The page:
Excitement as Dream Catchers Academy opens first free art school for girls in Ikorodu

It was a time of celebration, song and dance last week in the Ewu-Elepe community, Ijede Road, Ikorodu, when the Dream Catchers Academy opened its free art school for girls in a state-of-the-art school building. The very emotional event attracted dignitaries from the Lagos State government, the entertainment sector and the community. The school, a free residential arts academy dedicated to underprivileged young girls, also offers former primary and secondary education for girls, at no cost to parents.

Describing the opening of the school, built in the modest community of Elepe as a dream come true, its founder, Seyi Oluyole, said the school began as a dance hall for out-of-school girls, sensitive to negative vices, but has now become an old institution. to learn.

Congratulating the founder for citing the school in his community, Mr. Lasisi Kazeem, the youth leader of the community, who represents the Bale of Ewu-Elepe, said he was delighted that such a new institution was created to provide free art education to girls, the first of its kind in the country was quoted in the community assuring that they would do everything in their power to ensure that property is protected. Speaking about the challenges she faced in setting up the structure which was largely funded by her personal income and support from the online community, Miss Oluyole said the start was difficult as many people didn’t believe in the dream, even people seeking employment with them didn’t. take it seriously and would not accept the job. In an emotionally charged voice, Miss Oluyole, who repeatedly broke down while reading her speech, said, “At Dream Catchers Academy, we aim to support less privileged girls who have experienced homelessness, negligence or economic hardship. We hope to transform the lives of these girls through housing opportunities, wellness and welfare resources, and access to quality education. In addition, we offer our daughters an introduction to the arts.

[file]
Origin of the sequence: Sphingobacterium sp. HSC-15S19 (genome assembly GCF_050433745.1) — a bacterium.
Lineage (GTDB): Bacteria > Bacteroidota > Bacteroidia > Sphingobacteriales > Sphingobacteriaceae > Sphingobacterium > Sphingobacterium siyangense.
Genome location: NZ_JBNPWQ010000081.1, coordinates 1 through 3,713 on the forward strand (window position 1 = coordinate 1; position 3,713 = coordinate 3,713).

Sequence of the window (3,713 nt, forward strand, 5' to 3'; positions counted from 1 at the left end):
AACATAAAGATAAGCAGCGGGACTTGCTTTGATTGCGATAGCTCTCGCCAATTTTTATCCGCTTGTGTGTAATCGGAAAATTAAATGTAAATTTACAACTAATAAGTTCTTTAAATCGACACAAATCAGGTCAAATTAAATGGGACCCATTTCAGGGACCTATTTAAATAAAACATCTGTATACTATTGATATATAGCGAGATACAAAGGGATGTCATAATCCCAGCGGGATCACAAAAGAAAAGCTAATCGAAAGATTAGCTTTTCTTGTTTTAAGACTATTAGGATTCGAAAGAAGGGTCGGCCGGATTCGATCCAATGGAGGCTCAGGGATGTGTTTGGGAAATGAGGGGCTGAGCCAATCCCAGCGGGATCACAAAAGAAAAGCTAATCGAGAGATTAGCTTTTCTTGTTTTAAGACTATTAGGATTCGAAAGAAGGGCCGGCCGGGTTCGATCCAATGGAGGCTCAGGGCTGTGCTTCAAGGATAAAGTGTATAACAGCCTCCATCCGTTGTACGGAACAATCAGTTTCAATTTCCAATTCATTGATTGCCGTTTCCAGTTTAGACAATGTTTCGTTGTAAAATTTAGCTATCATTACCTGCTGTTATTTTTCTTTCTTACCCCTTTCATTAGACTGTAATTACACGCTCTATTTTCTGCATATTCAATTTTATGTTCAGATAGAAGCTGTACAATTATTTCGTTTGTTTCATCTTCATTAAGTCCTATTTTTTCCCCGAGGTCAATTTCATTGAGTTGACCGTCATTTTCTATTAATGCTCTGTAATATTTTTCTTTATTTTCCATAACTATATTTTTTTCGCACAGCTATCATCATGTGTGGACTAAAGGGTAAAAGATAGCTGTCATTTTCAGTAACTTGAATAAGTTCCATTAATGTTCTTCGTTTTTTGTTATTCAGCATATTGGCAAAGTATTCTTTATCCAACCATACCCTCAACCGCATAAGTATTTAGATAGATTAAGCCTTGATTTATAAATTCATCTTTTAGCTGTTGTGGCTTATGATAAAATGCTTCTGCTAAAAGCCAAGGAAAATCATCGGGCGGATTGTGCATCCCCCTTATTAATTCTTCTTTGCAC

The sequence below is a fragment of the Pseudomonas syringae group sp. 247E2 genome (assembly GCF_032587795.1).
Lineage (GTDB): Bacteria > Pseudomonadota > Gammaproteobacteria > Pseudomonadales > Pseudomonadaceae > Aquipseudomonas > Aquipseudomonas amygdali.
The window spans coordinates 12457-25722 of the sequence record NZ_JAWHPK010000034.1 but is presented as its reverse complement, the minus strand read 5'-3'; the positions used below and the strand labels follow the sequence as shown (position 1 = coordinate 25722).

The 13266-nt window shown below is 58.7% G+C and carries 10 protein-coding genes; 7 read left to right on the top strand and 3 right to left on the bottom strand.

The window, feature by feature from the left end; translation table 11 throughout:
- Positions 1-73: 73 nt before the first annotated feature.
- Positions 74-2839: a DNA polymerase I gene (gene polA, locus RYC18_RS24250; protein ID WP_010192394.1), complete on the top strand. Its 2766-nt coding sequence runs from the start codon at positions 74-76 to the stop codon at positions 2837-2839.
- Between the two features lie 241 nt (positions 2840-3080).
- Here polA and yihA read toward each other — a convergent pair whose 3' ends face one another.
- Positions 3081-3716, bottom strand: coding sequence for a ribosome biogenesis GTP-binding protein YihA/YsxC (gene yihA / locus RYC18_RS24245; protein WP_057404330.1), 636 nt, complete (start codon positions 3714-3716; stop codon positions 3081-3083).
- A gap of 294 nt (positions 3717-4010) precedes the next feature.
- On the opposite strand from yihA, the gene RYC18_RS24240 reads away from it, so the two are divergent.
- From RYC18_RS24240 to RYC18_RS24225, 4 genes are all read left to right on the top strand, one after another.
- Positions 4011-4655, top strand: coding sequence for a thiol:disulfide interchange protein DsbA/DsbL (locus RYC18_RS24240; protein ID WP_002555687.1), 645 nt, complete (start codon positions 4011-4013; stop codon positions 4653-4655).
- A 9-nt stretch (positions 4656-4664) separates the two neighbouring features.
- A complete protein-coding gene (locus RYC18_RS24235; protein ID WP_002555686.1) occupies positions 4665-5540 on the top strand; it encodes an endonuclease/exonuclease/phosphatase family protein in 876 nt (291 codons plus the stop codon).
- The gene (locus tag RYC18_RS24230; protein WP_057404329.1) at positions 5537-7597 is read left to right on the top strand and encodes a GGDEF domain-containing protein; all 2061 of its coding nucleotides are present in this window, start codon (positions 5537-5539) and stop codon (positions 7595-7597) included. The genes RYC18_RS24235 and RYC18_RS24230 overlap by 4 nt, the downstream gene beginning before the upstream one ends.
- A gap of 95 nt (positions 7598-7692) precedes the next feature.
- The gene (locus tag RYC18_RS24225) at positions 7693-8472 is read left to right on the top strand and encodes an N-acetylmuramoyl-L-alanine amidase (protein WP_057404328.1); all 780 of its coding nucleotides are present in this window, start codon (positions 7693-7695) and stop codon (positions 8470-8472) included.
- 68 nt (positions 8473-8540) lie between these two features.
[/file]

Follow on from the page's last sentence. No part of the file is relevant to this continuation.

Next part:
“We see the need to provide an arts education not only because of its psychological benefits and economic empowerment, but also the realization that we are all unique beings and that much of our economy currently relies on entertainment and the arts. “At the age of twelve, I knew I wanted to be an artist. I enjoyed dance and the arts of film production.

I wrote my own music and recognized early on the unique influence of those in the arts and entertainment industries. Yet, like many young girls currently enrolled at Dream Catchers Academy, I lived in extreme poverty. “My parents worked tirelessly to support my academic and artistic dreams. However, their efforts often failed. Overpriced tuition, homelessness and direct trauma, my desires to contribute to the world slowly dissipated. At the age of twenty-one, I had the good fortune to leave Nigeria and start over in the United States. Over time however, I felt dissatisfied. As my own aspirations were thwarted, I believed I could create opportunities for other young girls who not only struggled with poverty like me, but also dreamed of a life as an artist and performer.